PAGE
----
How China Overtook The US As The World’s Major Trading Partner
In 2018, trade accounted for 59% of global GDP, up nearly 1.5 times since 1980.
Over this timeframe, international trade has transformed significantly – not just in terms of volume and composition, but also in terms of the countries that the rest of the world leans on for their most important trade relationships.
Now, a critical shift is occurring in the landscape, and it may surprise you to learn that China has already usurped the U.S. as the world’s most dominant trading partner.
Trading Places: A Global Shift
Today’s animation comes from the Lowy Institute, and it pulls data from the International Monetary Fund (IMF) database on bilateral trade flows, to determine whether the U.S. or China is a bigger trading partner for each country from 1980 to 2018.
The results are stark: before 2000, the U.S. was at the helm of global trade, as over 80% of countries traded with the U.S. more than they did with China. By 2018, that number had dropped sharply to just 30%, as China swiftly took top position in 128 of 190 countries.
The researchers pinpoint China’s 2001 entry into the World Trade Organization as a major turning point in China’s international trade relationships. The dramatic shift that followed is clearly demonstrated in the visualization above—between 2005 and 2010, a number of countries tipped towards Chinese influence, especially in Africa and Asia.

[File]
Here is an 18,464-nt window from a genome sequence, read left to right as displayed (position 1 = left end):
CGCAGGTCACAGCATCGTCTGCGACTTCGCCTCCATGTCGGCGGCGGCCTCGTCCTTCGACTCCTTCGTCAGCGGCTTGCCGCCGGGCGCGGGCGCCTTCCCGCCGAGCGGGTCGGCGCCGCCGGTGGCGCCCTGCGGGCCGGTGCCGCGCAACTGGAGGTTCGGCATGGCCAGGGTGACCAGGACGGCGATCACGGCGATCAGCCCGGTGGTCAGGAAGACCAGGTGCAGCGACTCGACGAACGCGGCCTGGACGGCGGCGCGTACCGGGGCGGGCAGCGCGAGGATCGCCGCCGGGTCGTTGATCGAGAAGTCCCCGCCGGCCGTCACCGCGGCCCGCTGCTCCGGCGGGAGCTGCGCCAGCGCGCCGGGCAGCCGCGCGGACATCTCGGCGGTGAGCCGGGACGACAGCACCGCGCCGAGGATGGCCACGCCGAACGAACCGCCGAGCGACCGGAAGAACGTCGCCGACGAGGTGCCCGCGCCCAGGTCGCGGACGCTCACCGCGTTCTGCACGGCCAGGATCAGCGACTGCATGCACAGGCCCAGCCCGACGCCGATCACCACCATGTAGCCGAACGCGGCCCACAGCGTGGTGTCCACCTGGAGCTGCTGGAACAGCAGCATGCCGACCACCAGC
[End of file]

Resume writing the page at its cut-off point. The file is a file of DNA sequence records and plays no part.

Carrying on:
Over time, China’s dominance has grown dramatically. It’s no wonder then, that China and the U.S. have a contentious trade relationship themselves, as both nations battle it out for first place.
A Tale of Two Economies
The United States and China are competitors in many ways, but to be successful they must rely on each other for mutually beneficial trade. However, it’s also the major issue on which they are struggling to reach a common ground.
The U.S. has been vocal about negotiating more balanced trade agreements with China. In fact, a mid-2018 poll shows that 62% of Americans consider their trade relationship with China to be unfair.
Since 2018, both parties have faced a fraught relationship, imposing major tariffs on consumer and industrial goods—and retaliations are reaching greater and greater heights: